Tim Koch writes,
In my HTBS piece ‘....nobody expects you to win – you are bloody English’ on 15 August, I suggested some reasons for the current success of British international rowing. Top among these was the funding distributed by UK Sport. This body, established by an act of Parliament, is responsible for investing money from the National Lottery, from the Government and from private sponsorship in high performance sport. As I said in August:
‘UK Sport does not distribute Lottery money randomly; it is done with “tough love”. The more successful the sport, the more money it gets, less success may mean less money. Naturally rowing has benefited greatly, getting over £27M ($42M) for the Olympiad just past’.
I also quoted the BBC website:
‘No other sport exceeded their (2012) target by the distance rowing achieved, winning nine medals to the six demanded of them.... (rowing) will have few worries about sitting down with UK Sport for its performance review’.
The results of the performance reviews were announced on 18 December and, as expected, rowing kept its position as Britain’s best funded sport with £32.6M ($53.6M) guaranteed over the next four years, an increase of nearly 20%. In contrast, swimming missed its target of five to seven medals, taking just three and as a result its funding has been cut by almost 15% to £21.4M.
The BBC Sport website quotes UK Sport Chief Executive, Liz Nicholl:
‘Today will be good news for some and it will be painful for others who haven’t met the criteria... some of these sports have to improve their base, their competition structure, and drive up competition before they can really compete for medals at a world level...We have been guided by our no-compromise approach’.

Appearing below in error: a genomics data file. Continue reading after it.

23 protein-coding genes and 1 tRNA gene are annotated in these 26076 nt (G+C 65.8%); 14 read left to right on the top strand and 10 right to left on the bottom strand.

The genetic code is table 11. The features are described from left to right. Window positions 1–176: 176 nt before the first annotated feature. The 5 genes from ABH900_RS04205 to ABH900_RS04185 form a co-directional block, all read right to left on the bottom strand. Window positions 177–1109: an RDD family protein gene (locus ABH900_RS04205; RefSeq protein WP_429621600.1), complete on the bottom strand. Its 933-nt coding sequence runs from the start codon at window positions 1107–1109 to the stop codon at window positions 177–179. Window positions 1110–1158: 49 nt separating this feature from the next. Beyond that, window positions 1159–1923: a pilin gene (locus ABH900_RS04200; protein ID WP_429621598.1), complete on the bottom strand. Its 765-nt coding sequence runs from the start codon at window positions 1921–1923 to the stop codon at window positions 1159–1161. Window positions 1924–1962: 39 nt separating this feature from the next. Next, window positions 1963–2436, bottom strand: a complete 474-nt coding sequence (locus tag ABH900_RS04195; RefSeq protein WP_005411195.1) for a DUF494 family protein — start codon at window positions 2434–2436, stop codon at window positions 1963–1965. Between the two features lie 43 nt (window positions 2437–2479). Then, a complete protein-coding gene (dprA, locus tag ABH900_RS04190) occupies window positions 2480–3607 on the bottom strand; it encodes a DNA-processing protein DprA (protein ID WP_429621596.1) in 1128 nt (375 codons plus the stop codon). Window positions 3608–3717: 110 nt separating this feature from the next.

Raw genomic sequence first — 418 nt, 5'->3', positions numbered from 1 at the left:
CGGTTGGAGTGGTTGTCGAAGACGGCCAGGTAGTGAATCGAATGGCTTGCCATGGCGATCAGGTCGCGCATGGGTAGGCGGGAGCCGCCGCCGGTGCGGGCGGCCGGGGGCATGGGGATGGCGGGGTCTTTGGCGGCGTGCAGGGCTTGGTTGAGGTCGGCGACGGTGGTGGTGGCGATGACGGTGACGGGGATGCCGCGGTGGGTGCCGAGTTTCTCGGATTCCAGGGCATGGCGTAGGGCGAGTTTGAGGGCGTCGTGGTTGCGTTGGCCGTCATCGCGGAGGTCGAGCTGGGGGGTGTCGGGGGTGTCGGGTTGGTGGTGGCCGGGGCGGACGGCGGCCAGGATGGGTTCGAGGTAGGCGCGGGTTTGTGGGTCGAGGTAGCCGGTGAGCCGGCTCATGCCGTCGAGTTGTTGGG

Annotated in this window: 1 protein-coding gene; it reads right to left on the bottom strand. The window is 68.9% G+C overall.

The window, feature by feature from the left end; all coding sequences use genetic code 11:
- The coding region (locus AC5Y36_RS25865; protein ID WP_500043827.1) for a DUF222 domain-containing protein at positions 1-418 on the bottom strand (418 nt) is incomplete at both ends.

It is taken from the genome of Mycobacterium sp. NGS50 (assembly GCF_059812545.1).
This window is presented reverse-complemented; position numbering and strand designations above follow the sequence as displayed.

While British Rowing, the sports national governing body, is presumably delighted by these developments, Greg Searle put forward an interesting suggestion on how it should spend its money in an article by Simon Briggs in the Daily Telegraph on 20 December.
Briggs quotes Searle as saying:
‘I don’t have any quibble with (the men's chief coach, Jürgen Grobler’s) coaching record... But [his] consistency cuts both ways: we are still doing what we did 20 years ago. On the men’s side, we won two golds at Barcelona and at Sydney. This summer we won one, whereas New Zealand picked up three men’s golds from a far smaller population...Then you look at cycling and think how adventurous and different they are: how much these guys learn and take risks and do different things. (British) Men’s rowing doesn’t take risks and do different things.’
Searle further suggests that British men’s rowing could not only learn from the Team GB’s cyclists but also from its women rowers who were more successful than the men at Dorney Lake, winning three gold medals. It is worth reading Briggs’s article in full, also scrolling down and looking at the online comments and social media reactions.
Searle’s ideas are very thought provoking, especially as UK Sport’s plan is for Britain to be the first host nation to win more medals at the following Olympics than at the ‘home’ Games. To achieve this very ambitious aim, rowing and the rest of ‘Team GB’ must certainly raise their game for Rio 2016.